The Geography of Cool

In hanging out and talking travel with friends, it’s become apparent that certain destinations are “cooler” than others. The “coolness hierarchy” is based on a few calculations, including the perceived danger of the travel destination and the degree to which it is far away and culturally different than home. For young American travels, that means Peru is cooler than Mexico, Senegal is cooler than France and Cambodia is cooler than Japan. What, I wonder, is the driving force here?

Part of it is the feeling that certain destinations are “worn out.” Hundreds of thousands of young Americans have backpacked Europe and have seen the Eiffel Tower and the Coliseum, whereas the temples of Angkor Wat and Victoria Falls in Zimbabwe are less covered in Timberland-brand footprints. I noticed this phenomenon when comparing friends’ responses to my stories of traveling in Ghana against the responses of the same friends after my trip to Italy. Rome and Florence just weren’t seen to as “special” as Accra and Cape Coast were.

I think this is partially a function of each traveler’s personal possibility. Some people just aren’t as willing to tackle West Africa or Southeast Asia as a destination because they are so very different from home, whereas Europe is seen to have many of the same amenities and cultural norms as home. There’s certainly less culture shock when traveling to Europe than there is when going somewhere more “exotic.”

Cape Coast, Ghana

On the flip side, there are travelers more like me who begin to shun the destinations perceived as “safe” and seek out the most culture shock as possible, almost like adrenaline junkies seek out the world’s tallest and fastest roller coasters. We want something as opposite our home culture as possible, and we’re bored with destinations that just aren’t different enough. All too often, we shun Europe and similar destinations as “boring.” It’s a fascinating phenomenon, a gentrification of travel.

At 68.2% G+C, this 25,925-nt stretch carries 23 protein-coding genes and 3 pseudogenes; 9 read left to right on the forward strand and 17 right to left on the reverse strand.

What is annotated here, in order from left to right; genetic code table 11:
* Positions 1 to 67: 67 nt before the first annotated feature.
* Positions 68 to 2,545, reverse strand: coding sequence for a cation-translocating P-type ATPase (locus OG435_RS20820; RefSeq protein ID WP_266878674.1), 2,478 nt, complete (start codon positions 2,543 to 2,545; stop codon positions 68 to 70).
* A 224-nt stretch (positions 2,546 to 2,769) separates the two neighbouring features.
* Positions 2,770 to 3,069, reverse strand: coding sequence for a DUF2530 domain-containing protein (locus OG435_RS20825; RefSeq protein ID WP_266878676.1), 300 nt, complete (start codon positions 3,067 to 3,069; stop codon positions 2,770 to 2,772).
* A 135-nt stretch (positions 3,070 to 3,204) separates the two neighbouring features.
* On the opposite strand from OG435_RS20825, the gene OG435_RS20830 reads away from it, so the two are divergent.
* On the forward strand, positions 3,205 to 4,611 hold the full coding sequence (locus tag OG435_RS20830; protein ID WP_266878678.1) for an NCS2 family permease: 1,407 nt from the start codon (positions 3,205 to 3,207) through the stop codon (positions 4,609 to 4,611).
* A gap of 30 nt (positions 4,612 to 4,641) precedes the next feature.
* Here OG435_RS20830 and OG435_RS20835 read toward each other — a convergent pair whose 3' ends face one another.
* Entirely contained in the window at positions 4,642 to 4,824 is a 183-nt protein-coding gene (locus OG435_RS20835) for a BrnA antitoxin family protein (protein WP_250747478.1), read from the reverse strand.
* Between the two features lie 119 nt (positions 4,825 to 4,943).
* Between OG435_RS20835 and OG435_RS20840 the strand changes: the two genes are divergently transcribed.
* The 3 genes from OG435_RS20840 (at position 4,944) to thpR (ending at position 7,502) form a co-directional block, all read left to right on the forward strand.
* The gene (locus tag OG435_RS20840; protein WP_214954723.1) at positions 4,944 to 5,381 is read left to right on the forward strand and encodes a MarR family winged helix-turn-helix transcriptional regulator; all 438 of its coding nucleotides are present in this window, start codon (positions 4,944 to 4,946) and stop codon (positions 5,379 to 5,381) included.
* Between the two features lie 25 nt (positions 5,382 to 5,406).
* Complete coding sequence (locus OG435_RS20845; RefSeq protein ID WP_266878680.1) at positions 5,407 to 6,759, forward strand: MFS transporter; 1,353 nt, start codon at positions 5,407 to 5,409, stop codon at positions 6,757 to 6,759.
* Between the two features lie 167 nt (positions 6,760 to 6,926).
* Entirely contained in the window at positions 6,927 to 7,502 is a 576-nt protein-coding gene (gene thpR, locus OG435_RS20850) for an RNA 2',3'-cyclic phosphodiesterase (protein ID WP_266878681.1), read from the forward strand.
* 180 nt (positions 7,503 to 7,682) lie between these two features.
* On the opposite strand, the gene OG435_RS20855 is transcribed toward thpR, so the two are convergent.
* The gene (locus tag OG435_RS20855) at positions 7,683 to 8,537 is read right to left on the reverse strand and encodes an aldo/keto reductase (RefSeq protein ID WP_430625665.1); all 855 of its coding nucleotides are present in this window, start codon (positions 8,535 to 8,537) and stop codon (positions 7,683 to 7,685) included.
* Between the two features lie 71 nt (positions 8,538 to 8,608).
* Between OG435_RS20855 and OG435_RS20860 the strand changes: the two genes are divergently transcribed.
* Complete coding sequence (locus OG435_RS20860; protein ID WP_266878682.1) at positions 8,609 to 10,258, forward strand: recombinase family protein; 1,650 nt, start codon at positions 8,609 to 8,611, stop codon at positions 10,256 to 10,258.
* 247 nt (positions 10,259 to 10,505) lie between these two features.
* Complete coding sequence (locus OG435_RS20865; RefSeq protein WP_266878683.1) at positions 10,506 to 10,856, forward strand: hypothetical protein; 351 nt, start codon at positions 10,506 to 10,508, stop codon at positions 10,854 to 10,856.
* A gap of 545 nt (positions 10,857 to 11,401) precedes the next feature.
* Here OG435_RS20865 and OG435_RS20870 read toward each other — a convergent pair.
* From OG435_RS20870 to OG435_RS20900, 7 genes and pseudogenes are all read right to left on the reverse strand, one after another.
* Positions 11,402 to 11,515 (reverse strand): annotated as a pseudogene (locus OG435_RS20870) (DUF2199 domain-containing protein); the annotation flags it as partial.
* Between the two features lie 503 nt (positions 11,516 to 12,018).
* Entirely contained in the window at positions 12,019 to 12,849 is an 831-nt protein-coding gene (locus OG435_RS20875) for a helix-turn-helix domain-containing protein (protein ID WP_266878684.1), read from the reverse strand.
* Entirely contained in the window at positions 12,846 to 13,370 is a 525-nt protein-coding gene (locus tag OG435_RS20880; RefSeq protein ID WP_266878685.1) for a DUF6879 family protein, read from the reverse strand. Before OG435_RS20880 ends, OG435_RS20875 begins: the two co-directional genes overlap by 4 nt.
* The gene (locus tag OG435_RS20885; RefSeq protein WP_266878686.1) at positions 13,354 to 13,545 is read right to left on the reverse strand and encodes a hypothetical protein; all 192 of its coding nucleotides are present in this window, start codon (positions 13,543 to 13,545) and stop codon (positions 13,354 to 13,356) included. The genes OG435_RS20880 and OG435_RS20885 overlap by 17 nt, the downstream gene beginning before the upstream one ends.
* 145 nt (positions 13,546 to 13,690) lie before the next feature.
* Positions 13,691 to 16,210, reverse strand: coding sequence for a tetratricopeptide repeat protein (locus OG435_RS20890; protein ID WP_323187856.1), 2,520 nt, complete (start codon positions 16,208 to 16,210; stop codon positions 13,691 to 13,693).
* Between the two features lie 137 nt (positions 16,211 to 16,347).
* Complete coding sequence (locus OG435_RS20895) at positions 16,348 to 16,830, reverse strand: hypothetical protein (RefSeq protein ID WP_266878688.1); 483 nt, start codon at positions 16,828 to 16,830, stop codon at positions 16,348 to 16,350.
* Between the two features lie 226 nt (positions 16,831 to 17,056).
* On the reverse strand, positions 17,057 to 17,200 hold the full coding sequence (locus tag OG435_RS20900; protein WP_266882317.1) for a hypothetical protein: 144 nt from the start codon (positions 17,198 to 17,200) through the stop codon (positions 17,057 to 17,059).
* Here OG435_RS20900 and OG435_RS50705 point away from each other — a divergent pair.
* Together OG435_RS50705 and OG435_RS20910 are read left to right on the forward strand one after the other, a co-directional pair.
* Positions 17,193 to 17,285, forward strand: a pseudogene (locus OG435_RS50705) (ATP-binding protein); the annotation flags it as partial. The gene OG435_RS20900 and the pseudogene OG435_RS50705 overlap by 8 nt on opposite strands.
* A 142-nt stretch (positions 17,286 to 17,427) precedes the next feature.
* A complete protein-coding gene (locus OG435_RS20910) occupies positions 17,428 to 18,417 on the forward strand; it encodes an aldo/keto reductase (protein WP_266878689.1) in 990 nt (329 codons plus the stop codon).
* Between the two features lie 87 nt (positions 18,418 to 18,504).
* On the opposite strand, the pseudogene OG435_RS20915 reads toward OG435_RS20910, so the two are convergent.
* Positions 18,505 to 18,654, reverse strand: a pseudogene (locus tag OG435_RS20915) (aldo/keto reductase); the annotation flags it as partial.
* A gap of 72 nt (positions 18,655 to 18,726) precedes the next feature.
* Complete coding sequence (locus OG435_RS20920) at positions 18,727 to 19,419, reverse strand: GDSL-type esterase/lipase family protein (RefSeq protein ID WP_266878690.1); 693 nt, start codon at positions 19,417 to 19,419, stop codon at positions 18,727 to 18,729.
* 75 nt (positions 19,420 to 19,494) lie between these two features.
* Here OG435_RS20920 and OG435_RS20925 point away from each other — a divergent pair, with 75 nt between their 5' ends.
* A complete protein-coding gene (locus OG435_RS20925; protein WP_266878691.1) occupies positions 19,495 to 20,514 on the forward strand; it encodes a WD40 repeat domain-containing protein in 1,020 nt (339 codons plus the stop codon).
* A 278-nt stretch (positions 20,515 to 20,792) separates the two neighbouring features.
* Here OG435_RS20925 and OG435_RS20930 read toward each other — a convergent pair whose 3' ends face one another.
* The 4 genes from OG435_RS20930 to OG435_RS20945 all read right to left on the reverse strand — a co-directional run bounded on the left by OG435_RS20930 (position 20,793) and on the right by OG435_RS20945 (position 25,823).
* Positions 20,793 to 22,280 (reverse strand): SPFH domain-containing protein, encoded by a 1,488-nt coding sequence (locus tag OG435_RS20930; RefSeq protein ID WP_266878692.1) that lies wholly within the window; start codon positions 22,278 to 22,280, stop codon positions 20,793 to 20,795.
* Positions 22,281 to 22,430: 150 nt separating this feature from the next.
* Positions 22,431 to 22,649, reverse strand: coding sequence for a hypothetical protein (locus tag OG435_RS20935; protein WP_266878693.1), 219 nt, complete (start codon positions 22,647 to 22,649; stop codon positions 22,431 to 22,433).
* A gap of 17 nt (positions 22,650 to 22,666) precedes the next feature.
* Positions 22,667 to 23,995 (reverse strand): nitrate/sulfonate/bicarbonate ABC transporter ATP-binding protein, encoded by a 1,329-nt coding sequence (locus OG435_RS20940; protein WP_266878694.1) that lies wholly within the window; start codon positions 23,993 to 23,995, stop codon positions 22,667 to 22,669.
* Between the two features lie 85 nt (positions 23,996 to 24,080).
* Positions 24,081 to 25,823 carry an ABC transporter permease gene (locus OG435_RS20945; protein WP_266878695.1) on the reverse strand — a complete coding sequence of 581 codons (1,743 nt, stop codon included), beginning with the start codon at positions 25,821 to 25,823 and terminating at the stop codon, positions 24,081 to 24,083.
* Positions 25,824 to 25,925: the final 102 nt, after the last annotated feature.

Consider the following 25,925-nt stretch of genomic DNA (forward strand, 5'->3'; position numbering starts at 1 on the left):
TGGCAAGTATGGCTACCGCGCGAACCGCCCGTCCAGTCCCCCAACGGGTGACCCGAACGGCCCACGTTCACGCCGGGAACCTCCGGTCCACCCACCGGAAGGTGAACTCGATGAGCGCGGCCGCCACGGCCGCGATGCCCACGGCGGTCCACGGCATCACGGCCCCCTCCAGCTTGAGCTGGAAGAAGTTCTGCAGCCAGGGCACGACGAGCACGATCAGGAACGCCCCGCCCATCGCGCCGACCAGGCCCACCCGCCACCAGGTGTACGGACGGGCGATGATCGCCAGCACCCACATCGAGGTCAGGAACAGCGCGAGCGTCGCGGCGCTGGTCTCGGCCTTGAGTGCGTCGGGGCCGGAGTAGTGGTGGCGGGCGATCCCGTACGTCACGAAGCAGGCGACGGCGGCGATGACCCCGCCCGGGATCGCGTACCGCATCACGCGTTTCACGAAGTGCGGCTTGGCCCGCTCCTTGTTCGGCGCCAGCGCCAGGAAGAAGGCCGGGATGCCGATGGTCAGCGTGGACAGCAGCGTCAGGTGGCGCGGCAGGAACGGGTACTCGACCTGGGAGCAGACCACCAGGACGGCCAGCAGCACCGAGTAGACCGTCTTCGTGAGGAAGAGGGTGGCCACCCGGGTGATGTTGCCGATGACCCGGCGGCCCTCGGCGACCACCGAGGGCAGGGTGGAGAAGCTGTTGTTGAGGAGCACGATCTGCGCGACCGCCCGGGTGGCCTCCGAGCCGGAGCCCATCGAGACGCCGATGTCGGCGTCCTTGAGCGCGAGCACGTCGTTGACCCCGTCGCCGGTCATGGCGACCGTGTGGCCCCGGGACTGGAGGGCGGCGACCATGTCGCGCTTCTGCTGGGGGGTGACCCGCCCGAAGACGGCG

I think travelers on both sides of the issue need to rethink things. Those that stick to “safe” places to travel are missing out on some of the most interesting cultures and beautiful vistas the world has to offer. They’re effectively limiting themselves to a certain set of destinations, a limitation which is anathema to travelers such as myself.

Conversely, people like me who shun the tired-and-true travel destinations like Europe are also missing out on experiences which ought not to be missed. I was admittedly less excited to travel to Europe than I was when going to Africa, because I thought my trip to Ghana set the bar very high for international adventure. However, I found Italy enjoyable in a much different way. As a history junkie, I felt a strong connection to the ruins of the Roman Empire and the artistry of Florence. Had I rejected Italy even before I went because it wasn’t “cool” enough, I would’ve missed out on a great trip, and that would’ve been a shame.

The Coliseum, Rome

For travelers, there should be no self-imposed limitations on travel based solely on the “coolness” of a place. There is no medal for going to the coolest destination; travel is not a contest between those who travel. Equally life-changing, safe travel can be had in Europe and in Africa; in Japan and in Vietnam. Why limit those opportunities?

Advertisements

About Alex Fitzpatrick

Alex Fitzpatrick is Homepage Editor for Time.com, also covering technology, policy and cybersecurity. He previously covered politics and policy for Mashable. Fitzpatrick has a degree in International Relations from the State University of New York at Geneseo, where he also served as News Director and Station Manager for the campus radio station, 89.3 WGSU. Follow Fitzpatrick on Twitter at @AlexJamesFitz or email him at alex.fitzpatrick@timeinc.com.
This entry was posted in Op-Eds, Travel. Bookmark the permalink.

What do you think? Post a comment!

Fill in your details below or click an icon to log in:

WordPress.com Logo

You are commenting using your WordPress.com account. Log Out / Change )

Twitter picture

You are commenting using your Twitter account. Log Out / Change )

Facebook photo

You are commenting using your Facebook account. Log Out / Change )

Google+ photo

You are commenting using your Google+ account. Log Out / Change )

Connecting to %s